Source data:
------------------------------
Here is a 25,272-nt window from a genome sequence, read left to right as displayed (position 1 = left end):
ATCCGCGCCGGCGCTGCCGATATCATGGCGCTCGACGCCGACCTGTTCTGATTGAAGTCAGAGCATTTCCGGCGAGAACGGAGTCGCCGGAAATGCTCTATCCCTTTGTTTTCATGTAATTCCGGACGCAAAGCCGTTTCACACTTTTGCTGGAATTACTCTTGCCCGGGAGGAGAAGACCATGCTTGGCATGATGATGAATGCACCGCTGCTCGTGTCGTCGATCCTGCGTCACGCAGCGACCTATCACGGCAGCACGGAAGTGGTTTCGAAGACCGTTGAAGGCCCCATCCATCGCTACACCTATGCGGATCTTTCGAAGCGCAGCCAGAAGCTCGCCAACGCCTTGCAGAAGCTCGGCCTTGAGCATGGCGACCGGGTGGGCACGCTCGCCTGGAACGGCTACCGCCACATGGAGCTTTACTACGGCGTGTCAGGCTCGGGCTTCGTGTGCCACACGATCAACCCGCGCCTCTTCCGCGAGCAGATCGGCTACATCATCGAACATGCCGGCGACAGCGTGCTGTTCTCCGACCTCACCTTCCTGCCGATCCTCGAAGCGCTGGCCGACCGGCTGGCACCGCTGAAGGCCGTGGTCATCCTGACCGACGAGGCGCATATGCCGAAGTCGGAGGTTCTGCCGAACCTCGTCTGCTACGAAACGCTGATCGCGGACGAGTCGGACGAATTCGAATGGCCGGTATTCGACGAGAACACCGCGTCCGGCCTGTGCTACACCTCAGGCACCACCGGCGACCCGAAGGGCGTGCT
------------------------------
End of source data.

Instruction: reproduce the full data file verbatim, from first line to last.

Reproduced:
Here is a 25,272-nt window from a genome sequence, read left to right as displayed (position 1 = left end):
ATCCGCGCCGGCGCTGCCGATATCATGGCGCTCGACGCCGACCTGTTCTGATTGAAGTCAGAGCATTTCCGGCGAGAACGGAGTCGCCGGAAATGCTCTATCCCTTTGTTTTCATGTAATTCCGGACGCAAAGCCGTTTCACACTTTTGCTGGAATTACTCTTGCCCGGGAGGAGAAGACCATGCTTGGCATGATGATGAATGCACCGCTGCTCGTGTCGTCGATCCTGCGTCACGCAGCGACCTATCACGGCAGCACGGAAGTGGTTTCGAAGACCGTTGAAGGCCCCATCCATCGCTACACCTATGCGGATCTTTCGAAGCGCAGCCAGAAGCTCGCCAACGCCTTGCAGAAGCTCGGCCTTGAGCATGGCGACCGGGTGGGCACGCTCGCCTGGAACGGCTACCGCCACATGGAGCTTTACTACGGCGTGTCAGGCTCGGGCTTCGTGTGCCACACGATCAACCCGCGCCTCTTCCGCGAGCAGATCGGCTACATCATCGAACATGCCGGCGACAGCGTGCTGTTCTCCGACCTCACCTTCCTGCCGATCCTCGAAGCGCTGGCCGACCGGCTGGCACCGCTGAAGGCCGTGGTCATCCTGACCGACGAGGCGCATATGCCGAAGTCGGAGGTTCTGCCGAACCTCGTCTGCTACGAAACGCTGATCGCGGACGAGTCGGACGAATTCGAATGGCCGGTATTCGACGAGAACACCGCGTCCGGCCTGTGCTACACCTCAGGCACCACCGGCGACCCGAAGGGCGTGCT